The first time you are called stupid you laugh it off. By the hundredth time, you start to believe it may be true and by the thousand time, you are convinced, it is true.

This is all the softening up so that you become vulnerable. That vulnerability takes on a life force of its own as you go down a spiral of lies from the person who claims to love you the most in the world.

You may be really successful once you step out of the door to your home and build a little self-esteem but it quickly disappears as you receive a blow to the head, a kick to the side and in my case, a horse whip to my back. With my baby screaming at the top of his voice in the background, I took it all to protect my son.

The shaking lasted for days after the attacks and masked almost by the disbelief that this could happen to me. The stupidity was even apparent to me when I saw tears from my husband in the promise that this would not happen again. Only to find just a couple of days later him bragging to his friends that he had gone “ape” in attacking me.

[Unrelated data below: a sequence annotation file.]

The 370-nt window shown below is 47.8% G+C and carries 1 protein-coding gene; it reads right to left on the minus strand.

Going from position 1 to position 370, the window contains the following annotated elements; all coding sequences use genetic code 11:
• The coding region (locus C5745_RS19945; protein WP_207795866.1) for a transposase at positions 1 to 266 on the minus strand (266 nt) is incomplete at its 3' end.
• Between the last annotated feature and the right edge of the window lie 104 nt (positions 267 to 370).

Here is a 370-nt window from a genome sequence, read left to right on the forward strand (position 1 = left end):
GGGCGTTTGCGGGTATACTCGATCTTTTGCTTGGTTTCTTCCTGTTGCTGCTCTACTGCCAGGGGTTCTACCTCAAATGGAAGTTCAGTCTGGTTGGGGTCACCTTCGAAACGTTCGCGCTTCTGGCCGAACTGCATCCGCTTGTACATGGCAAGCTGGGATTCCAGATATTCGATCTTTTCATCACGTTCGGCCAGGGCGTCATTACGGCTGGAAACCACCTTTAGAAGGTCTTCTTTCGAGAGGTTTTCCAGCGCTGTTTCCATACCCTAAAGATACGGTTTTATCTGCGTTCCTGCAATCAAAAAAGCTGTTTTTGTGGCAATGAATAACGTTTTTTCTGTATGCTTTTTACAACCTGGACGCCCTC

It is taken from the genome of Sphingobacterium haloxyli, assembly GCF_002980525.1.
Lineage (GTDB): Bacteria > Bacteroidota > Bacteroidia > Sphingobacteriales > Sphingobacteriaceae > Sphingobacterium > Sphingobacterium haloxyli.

The pattern of violence would go in six-month cycles, with it almost becoming a relief from the psychological abuse when I was left with bruises. As I moved close to leaving his need for control heightened. Taking money from me, ensuring he could always find me and ultimately one night, he raped me with his only comment being: “You are a writer, you can now really describe marital rape.”

A part of my soul died that evening as I bathed my body. But somewhere a determination arrived. That determination took me away from him, a divorce and set me on a career path that would allow me to see the world and deliver a body of work that I am proud of. Probably more important is my son who is now grown up and succeeding in the world of finance. I have a solid, caring marriage of twenty years. My time is now in fostering – finding ways to reach children who have been traumatised through a deep understanding of what it means to be vulnerable.

Support for victims of sexual violence York


I was referred to Survive by my mental health social worker. I had become too ill to work.

Fragmented memories in the form of flashbacks from seven years of child sexual abuse flooded my waking hours.


I was seven when I went to visit a friend of my parents. He sexually abused me before offering me some of his wife’s jewellery.

He then frightened me by saying I would be in real trouble if anyone found out.

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